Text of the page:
When you look at any article discussing the best television shows of all time, HBO’s “The Sopranos” is almost certain to show up. The television series ran from 1999 – 2007 and won a multitude of awards including 21 primetime Emmys and five Golden Globes. Regarded by many as one of the best television shows ever, the series has spawned books, video games, and has been the topic of several podcasts. Premiering Oct. 1, a Sopranos prequel film will be coming to theaters and HBO Max titled, “The Many Saints of Newark.”
Recently, the show has gained a new generation of fans, including myself, who were too young to watch the show when it aired but have recently discovered it on HBO Max. This new fanbase of viewers in their twenties is bringing it back to the limelight by talking and posting about it on social media.
So, what is it about “The Sopranos” that has made it a pop culture constant, spanning two decades with millions of fans worldwide keeping the show relevant? How has it paved the way for other shows such as “Mad Men” or “Breaking Bad?” More specifically, why is an old show about Italian gangsters so appealing to audiences like a 20-year-old woman in college?
Like many, I have heard the title “The Sopranos” used in conversations for years, even at a young age. The first time I ever remember hearing of the show was surprisingly enough through the PBS Kids show, “Arthur.” In the episode titled “Bleep,” Arthur visits the set of the show “The Altos” which my parents explained to me was a spoof of “The Sopranos.” I really did not know anything else about the show, but that memory stuck with me for years.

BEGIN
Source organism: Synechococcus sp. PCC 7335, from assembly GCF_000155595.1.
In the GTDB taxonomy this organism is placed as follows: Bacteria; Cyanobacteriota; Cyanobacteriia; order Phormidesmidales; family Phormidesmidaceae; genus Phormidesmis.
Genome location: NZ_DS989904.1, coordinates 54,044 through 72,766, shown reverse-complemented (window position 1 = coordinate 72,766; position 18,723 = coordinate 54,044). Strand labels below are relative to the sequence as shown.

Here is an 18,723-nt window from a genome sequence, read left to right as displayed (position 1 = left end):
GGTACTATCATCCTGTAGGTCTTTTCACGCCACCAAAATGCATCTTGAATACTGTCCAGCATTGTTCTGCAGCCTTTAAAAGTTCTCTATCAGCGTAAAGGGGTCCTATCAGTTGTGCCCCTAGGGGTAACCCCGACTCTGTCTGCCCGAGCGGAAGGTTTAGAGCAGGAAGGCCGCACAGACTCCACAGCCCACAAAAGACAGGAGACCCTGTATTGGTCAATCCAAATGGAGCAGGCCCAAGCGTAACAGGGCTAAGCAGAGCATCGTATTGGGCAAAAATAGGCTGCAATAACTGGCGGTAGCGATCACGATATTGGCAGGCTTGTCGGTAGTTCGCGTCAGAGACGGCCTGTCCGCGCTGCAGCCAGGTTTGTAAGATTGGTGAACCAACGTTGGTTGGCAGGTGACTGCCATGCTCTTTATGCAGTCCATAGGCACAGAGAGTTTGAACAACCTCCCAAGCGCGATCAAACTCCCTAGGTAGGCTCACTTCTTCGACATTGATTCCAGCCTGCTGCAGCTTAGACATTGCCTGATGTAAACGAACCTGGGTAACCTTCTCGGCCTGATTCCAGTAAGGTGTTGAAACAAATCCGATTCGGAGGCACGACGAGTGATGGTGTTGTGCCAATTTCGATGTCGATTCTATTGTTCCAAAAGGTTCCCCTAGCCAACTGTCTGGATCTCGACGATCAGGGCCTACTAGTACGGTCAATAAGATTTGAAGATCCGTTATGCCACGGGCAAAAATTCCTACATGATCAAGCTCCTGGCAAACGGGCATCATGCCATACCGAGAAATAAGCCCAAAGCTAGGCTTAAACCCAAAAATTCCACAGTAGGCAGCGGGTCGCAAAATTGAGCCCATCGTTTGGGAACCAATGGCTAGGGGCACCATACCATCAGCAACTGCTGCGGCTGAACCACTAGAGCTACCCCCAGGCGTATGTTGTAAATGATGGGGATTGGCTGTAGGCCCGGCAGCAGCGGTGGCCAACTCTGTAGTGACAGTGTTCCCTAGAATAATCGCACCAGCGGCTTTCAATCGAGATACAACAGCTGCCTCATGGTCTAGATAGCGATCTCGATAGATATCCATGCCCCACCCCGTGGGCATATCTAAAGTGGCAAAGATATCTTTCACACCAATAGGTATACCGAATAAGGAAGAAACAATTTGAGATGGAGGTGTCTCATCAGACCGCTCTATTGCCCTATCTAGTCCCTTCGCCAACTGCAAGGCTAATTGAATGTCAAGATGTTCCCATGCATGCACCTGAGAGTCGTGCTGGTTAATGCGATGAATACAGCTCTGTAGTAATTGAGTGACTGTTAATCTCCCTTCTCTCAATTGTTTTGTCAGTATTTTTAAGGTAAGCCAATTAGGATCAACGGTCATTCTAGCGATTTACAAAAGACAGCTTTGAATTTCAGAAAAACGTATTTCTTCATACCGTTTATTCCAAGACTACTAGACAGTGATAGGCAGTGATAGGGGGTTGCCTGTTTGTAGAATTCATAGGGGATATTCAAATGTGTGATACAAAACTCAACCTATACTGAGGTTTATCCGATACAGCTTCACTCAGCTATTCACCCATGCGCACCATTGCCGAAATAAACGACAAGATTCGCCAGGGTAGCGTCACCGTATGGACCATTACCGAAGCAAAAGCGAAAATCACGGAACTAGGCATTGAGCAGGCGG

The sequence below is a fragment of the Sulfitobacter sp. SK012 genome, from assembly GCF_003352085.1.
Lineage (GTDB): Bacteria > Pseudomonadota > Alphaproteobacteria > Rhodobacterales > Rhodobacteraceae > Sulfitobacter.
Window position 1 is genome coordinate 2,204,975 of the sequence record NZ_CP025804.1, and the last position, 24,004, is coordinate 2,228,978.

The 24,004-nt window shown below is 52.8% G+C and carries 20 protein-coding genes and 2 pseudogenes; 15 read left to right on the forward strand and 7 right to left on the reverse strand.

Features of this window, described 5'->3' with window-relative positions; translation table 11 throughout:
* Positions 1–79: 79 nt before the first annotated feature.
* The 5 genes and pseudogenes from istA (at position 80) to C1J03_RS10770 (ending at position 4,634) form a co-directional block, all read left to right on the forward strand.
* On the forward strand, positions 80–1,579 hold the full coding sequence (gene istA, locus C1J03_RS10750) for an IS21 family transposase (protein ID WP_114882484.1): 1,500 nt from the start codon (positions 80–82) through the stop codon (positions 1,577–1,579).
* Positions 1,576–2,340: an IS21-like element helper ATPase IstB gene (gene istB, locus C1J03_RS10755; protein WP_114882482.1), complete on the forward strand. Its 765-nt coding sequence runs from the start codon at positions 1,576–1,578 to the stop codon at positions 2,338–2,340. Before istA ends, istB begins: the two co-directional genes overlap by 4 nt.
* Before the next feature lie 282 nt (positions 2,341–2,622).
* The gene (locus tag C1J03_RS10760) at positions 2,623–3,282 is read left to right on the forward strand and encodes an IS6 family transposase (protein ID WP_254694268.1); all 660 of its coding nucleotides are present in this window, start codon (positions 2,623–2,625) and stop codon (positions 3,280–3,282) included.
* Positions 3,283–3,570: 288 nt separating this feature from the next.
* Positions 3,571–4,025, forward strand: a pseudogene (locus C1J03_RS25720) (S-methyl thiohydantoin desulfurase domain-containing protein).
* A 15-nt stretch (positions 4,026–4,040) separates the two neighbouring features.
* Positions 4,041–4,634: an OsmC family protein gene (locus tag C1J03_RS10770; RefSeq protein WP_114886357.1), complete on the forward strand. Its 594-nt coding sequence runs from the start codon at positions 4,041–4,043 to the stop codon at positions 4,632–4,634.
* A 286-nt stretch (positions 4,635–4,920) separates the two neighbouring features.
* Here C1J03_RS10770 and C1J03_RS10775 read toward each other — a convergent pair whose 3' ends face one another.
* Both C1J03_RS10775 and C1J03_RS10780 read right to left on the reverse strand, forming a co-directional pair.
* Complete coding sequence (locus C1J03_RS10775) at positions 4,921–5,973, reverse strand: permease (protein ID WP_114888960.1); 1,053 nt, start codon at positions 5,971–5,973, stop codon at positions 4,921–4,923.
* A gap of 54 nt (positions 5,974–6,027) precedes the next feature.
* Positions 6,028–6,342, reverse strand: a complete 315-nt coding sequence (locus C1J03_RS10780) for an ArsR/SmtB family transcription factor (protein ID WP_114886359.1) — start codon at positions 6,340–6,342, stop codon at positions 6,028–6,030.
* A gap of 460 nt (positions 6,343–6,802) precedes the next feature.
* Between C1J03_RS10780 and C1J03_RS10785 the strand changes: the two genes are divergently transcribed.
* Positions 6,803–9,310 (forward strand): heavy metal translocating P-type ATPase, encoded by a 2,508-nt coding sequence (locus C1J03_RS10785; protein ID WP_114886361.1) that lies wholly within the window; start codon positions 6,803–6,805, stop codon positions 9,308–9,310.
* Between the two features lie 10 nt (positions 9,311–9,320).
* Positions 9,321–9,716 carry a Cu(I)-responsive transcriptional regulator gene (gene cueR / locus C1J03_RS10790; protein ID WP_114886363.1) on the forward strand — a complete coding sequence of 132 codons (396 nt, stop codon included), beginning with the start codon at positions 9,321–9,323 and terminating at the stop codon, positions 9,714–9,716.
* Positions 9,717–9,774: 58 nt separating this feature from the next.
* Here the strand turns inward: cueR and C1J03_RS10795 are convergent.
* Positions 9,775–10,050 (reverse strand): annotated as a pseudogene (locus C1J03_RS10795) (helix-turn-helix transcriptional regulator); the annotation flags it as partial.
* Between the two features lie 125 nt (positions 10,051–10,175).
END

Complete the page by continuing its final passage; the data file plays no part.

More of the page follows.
Fast forward to the year 2020. I, like many others, was binge-watching a ton of television shows during the peak of the coronavirus pandemic. I looked up lists of the most critically acclaimed shows and chose what I found interesting. It was the end of my fall semester, and since I was on winter break, I had decided it was finally time to start “The Sopranos.” When I started my binge-watching journey, I was slightly intimidated by the start of the show because it seemed so dark and violent, and I assumed that would be hard for me to connect to.
After watching the pilot, I was no longer worried, I was super invested, and I had a feeling this could be my new favorite show. The basic premise of the pilot is introducing the mob boss Tony Soprano (James Gandolfini) who is first seen in a therapy session with Dr. Melfi (Lorraine Bracco). Tony discusses how he recently started getting panic attacks, and Dr. Melfi figures out what in Tony’s life is causing him this anxiety. The show puts a very different spin on the mob genre, and it is super entertaining to watch.
Throughout the show’s six-season run, we see Tony deal with “the business” with his team he recruited, consisting of friends and family. The mob crew is very entertaining and their plots are as equally interesting as Tony’s. The mob crew includes Tony’s nephew Christopher Moltisanti (Michael Imperioli), who is an inspiring film writer; Paulie Walnuts (Gennaro Anthony Sirico Jr.), one of the shows most colorful characters who is often cracking jokes and is very self-centered; Silvo Dante (Steven Van Zandt), the owner of the series iconic club The Bada Bing, who is often shown quoting the mafia rules and handles a lot of the serious business; and lastly Salvatore “Big Pussy” Bonpensiro (Vincet Pastore), who is a longtime close friend of Tony’s and a mob enforcer for him. These characters are often engaging in side plots, and the actors give amazing performances. Like I mentioned earlier, I was unsure of how I would feel about the mob stories, but all of these plots were heavily entertaining and they are a huge reason why this rendition of the mob genre is so fun to watch.